Study explores potential for 999 calls to be “video live streamed” to aid response decision-making

A study led by the University of Surrey and funded by the NIHR has looked at the potential for technology to enable “video live streaming” of trauma incidents, with the aim of helping to support decision-making from the emergency services around response.

Enabled by 999 callers’ smartphones, the study explored the possibility that sending live video footage could make it easier to see the number and type of emergency vehicles and personnel required for major trauma incidents. The research builds on existing work with GoodSAM instant on-scene technology, which allows callers to share location and video with call handlers without needing to download an app.

The technology was trialled over a six-week period from June to November 2022, with 240 trauma incidents included, and footage viewed in 85 percent of calls. Changes identified in decision-making included the KSS air ambulance being stood down in two cases, “saving money and enabling them to be redeployed elsewhere”.

Professor Cath Taylor, University of Surrey, noted that with most ambulance services in the UK relying on callers to verbally relay accurate information about what happened at the scene along with the condition of the patient(s) involved, information can be unintentionally inaccurate due to shock and lack of medical knowledge. “Not having correct information makes it difficult for emergency medical services to determine how many and what types of medical personnel and vehicles should be sent to the scene,” she said. “Using GoodSAM could help us overcome this. However, we need to understand the practicalities of implementing and evaluating such technology within emergency services.”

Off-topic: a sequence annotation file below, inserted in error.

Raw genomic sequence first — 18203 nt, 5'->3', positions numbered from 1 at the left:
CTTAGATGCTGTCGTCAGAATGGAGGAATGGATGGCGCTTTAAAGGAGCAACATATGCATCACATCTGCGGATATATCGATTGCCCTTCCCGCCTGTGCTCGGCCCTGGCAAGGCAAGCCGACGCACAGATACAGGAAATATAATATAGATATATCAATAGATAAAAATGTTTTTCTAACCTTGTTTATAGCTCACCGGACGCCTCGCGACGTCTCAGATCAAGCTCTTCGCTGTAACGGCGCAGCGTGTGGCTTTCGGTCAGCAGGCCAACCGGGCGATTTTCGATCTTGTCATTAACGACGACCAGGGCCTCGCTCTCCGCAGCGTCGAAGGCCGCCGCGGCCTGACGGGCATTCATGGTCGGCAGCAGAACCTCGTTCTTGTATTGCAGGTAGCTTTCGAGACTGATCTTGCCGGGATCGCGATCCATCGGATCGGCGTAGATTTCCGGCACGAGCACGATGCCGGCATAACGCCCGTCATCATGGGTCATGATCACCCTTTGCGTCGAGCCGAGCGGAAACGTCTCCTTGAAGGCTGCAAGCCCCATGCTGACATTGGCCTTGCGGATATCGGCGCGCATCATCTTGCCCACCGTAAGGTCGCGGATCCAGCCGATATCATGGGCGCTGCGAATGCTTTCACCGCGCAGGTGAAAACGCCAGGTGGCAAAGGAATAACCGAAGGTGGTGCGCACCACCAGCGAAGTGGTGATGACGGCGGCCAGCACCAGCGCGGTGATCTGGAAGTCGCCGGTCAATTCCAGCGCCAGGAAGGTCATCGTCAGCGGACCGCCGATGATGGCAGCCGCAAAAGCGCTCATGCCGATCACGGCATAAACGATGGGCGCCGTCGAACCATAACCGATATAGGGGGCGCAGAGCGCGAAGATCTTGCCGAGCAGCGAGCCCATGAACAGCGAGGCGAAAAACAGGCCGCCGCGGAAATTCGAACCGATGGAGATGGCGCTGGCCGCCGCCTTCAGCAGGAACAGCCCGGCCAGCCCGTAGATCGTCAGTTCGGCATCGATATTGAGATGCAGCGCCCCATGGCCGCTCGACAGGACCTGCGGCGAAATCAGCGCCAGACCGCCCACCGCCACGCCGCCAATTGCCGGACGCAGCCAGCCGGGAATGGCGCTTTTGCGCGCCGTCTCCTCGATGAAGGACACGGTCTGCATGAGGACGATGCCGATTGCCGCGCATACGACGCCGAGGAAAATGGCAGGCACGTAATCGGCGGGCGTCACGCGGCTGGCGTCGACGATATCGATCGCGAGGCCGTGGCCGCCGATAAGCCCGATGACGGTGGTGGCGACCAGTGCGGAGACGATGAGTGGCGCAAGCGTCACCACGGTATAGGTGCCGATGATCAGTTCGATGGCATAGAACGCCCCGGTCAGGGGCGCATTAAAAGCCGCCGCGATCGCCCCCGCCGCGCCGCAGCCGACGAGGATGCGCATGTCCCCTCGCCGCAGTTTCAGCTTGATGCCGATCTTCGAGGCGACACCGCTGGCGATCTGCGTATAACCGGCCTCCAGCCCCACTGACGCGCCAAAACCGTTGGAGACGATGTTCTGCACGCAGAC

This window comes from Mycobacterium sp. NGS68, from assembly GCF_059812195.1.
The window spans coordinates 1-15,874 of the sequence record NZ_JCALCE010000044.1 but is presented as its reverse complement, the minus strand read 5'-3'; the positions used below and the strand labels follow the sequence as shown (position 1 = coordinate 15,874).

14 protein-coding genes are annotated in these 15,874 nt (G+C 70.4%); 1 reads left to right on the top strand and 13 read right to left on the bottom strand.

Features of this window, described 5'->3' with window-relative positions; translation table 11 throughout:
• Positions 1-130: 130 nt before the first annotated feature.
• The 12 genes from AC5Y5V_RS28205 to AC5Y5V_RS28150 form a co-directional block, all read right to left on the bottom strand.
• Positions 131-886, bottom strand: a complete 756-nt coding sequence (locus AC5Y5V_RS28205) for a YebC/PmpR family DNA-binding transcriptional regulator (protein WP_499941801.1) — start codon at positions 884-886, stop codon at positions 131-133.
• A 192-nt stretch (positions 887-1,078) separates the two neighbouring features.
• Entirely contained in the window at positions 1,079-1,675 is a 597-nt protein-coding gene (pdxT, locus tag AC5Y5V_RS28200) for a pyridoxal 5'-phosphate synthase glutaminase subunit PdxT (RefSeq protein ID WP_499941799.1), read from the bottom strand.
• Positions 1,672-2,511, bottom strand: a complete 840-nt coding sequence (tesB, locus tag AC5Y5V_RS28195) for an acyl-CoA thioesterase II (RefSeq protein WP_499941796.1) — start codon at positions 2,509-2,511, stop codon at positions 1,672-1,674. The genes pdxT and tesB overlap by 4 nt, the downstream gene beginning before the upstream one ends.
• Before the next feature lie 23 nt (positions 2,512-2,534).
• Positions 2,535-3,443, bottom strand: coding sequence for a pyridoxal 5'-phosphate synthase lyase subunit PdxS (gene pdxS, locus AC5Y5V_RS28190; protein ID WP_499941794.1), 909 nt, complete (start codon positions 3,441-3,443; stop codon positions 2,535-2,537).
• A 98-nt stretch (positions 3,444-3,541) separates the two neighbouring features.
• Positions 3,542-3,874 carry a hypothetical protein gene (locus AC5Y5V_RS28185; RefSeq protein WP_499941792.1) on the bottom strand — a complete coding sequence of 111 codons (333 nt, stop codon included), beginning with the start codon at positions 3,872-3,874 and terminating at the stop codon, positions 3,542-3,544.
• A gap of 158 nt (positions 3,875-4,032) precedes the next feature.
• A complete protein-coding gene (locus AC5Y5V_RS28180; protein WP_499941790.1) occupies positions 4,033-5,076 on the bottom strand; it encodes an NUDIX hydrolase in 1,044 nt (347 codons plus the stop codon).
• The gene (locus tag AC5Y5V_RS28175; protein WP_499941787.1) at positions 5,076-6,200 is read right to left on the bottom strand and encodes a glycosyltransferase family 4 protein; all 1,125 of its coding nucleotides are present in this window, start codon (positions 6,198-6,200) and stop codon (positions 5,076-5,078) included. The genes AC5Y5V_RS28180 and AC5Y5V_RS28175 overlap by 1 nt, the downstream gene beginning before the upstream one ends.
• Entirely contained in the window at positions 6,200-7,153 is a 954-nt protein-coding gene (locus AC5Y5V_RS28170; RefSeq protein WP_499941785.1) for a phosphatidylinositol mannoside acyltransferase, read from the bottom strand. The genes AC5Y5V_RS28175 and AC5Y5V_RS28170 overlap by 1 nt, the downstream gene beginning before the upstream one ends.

Professor Richard Lyon, University of Surrey, commented that giving dispatchers “eyes on the ground” could be “game-changing in helping them dispatch the appropriate response to major trauma incidents. Air ambulance services are important, scarce and expensive resources that must be tasked accurately to those patients who need them most. What we have found is live video streaming from 999 callers is feasible to implement, acceptable, and easy to use for both callers and dispatchers.”

He highlighted a need for further research in order to better understand the impact that live streaming could have on dispatch decisions, along with whether it could potentially improve speed and accuracy of ambulance dispatch.

“We also found it challenging to recruit 999 callers to the study,” he added, “and need to work with members of the public to overcome this challenge for future research, as their insight is invaluable.”

In other news around ambulance services, in December HTN reported that The East of England NHS Collaborative Procurement Hub, in collaboration with the National Ambulance Procurement Board, has awarded a framework agreement contract to five suppliers for the provision and support of EPR systems to be utilised by ambulance services across England, Scotland, Wales, Northern Ireland and the Isle of Wight.

In October, we also covered the five-year strategy from London Ambulance Service NHS Trust, with focus on modernising estate and infrastructure; ensuring that staff have access to digital tools to help them do their jobs; and investing in modern ways of working such as using artificial intelligence and robotic automation.